Much like a school fistfight, it is easy to believe that wars would disappear if the state-system could be cleansed of bad boys. The 20th century has seen a long list of such characters: From Adolf Hitler to Japanese leaders during World War II to Saddam Hussein close to the end of the millennium. In some cases, removing troublesome leaders has worked; in many other instances, it has not. Today, Colonel Moammar Gadhafi is a problem child who is in danger of meeting a similar fate.
At the moment, the Western countries involved in Libyan operations deny that the country is a target for “regime change”. This, given the limited success of their military operations, may change soon. Otherwise, the considerable military effort of recent days will go waste. At the same time, a ground assault is an unappealing prospect: If Gadhafi were to arm his supporters (and there are a large number of them) a swift regime change operation could easily turn into a long-drawn counterinsurgency campaign. The Afghan and Iraqi experiences show this is a thankless task.
From these facts, it is only a matter of joining the dots to conclude that regime change is a futile exercise—one that is costly to the country/countries that carry it out and also wounds the pride of the country subjected to it. It is a facile conclusion that confuses the desirability of the end goal with the difficulties in achieving it.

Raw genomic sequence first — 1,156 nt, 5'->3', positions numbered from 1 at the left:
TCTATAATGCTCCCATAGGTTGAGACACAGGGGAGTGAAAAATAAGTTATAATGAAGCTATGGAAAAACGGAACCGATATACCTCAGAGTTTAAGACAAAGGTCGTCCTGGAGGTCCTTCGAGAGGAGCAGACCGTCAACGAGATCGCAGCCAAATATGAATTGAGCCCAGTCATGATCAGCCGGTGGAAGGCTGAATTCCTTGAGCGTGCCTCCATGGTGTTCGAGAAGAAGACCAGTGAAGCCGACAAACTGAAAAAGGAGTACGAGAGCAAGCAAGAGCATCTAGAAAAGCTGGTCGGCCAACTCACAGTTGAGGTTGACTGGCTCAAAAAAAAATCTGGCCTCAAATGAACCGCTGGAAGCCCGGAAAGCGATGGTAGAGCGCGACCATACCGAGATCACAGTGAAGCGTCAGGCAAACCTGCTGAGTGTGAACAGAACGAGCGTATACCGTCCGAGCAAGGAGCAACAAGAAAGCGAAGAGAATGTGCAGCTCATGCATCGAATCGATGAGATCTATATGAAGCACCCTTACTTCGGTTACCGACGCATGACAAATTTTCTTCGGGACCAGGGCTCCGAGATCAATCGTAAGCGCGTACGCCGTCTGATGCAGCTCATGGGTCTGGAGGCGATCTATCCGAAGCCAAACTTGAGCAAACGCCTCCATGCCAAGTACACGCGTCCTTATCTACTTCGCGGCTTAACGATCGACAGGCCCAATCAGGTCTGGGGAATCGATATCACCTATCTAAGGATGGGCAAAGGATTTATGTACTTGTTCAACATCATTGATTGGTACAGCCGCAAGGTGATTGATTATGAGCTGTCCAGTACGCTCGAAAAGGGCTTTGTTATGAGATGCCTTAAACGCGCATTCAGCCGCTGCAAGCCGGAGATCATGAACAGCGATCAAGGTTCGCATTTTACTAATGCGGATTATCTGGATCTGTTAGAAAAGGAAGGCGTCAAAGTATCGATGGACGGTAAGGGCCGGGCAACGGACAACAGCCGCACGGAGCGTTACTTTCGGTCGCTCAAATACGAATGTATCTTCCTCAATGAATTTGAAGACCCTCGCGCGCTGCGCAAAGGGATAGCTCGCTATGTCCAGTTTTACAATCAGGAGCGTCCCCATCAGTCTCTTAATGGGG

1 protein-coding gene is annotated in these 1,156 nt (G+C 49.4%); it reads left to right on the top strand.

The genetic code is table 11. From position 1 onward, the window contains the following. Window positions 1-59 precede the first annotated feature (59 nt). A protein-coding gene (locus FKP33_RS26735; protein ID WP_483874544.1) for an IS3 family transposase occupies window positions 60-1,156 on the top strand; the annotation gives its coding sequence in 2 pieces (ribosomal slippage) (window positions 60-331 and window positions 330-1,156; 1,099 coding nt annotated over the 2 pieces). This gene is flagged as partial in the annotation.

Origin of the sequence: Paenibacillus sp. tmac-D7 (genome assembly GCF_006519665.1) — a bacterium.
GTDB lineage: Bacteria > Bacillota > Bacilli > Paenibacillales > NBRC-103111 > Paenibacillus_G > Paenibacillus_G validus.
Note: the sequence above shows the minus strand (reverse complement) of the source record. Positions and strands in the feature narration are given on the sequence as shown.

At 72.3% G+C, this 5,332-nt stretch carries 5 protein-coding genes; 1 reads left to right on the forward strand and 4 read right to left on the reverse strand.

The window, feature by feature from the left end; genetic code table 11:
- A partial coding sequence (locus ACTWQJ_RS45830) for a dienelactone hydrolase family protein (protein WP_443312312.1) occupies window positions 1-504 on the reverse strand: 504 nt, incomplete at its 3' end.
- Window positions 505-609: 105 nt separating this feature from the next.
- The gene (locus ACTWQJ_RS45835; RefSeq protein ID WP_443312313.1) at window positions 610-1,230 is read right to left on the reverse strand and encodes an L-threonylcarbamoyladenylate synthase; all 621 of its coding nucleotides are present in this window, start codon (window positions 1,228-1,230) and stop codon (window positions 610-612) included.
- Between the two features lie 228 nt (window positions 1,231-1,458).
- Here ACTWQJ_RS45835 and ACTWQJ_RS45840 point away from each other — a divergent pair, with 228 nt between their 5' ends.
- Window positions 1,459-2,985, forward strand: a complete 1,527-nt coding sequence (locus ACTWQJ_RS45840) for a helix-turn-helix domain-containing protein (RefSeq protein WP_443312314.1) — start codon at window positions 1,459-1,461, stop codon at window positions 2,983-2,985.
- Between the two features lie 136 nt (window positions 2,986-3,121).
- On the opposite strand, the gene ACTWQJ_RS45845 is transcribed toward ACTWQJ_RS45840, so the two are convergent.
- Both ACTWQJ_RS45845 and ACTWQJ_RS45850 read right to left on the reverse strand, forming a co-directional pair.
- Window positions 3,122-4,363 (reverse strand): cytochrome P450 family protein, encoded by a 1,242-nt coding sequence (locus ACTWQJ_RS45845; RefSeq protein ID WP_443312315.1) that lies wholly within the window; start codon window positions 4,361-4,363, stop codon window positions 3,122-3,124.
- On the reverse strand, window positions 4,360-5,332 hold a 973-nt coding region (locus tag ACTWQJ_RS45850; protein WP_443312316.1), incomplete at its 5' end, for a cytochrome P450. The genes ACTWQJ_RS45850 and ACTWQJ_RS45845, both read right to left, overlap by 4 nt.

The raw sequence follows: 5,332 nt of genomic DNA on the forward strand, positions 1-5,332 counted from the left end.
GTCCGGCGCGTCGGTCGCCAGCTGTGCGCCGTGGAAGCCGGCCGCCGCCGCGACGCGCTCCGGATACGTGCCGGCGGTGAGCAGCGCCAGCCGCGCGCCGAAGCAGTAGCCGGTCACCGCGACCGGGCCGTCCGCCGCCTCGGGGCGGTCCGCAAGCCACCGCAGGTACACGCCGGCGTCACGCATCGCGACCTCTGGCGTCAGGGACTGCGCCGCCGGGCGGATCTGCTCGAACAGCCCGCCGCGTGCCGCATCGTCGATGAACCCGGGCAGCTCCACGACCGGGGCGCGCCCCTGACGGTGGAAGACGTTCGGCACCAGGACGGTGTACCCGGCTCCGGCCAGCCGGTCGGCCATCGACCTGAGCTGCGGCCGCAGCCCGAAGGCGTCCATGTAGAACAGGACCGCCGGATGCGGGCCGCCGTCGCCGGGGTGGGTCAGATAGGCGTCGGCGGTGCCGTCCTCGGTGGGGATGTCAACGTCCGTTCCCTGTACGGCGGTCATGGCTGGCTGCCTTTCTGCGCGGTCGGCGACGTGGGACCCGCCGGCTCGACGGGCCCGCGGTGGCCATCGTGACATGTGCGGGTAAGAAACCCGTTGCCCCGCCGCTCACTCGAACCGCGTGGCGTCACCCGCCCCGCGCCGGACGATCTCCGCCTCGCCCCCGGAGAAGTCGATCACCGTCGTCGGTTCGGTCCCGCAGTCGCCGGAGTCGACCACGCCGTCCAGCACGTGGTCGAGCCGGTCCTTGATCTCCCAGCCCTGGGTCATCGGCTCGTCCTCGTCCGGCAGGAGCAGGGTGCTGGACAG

The fact is there is a case for regime change, however uneasy it may be. The other explanation favoured for long—one that argues the problems of world order exist at the level of relations between countries and not the colour of domestic regime—has been found wanting in recent years. The detail of the problem varies from country to country but a pattern can be discerned: A colonial power departs. This is followed by a period of leadership by a nationalist party. Failure and frustration in the development process and inability to widen political participation lead to authoritarian politics. Dictators then seek enemies abroad and use wars as a pretext to bolster their legitimacy or frustrated citizens, look for “adventures” in other countries against imagined enemies.
This is not a problem for the West alone. India has two countries with similar problems in its neighbourhood: Myanmar and Pakistan. For India, the absence of democracy in Myanmar has been benign. In Pakistan, democracy has not led to improved ties. India’s confusion over regime change in Libya has much to do with its divergent experiences with democracy and dictatorship in South Asia.
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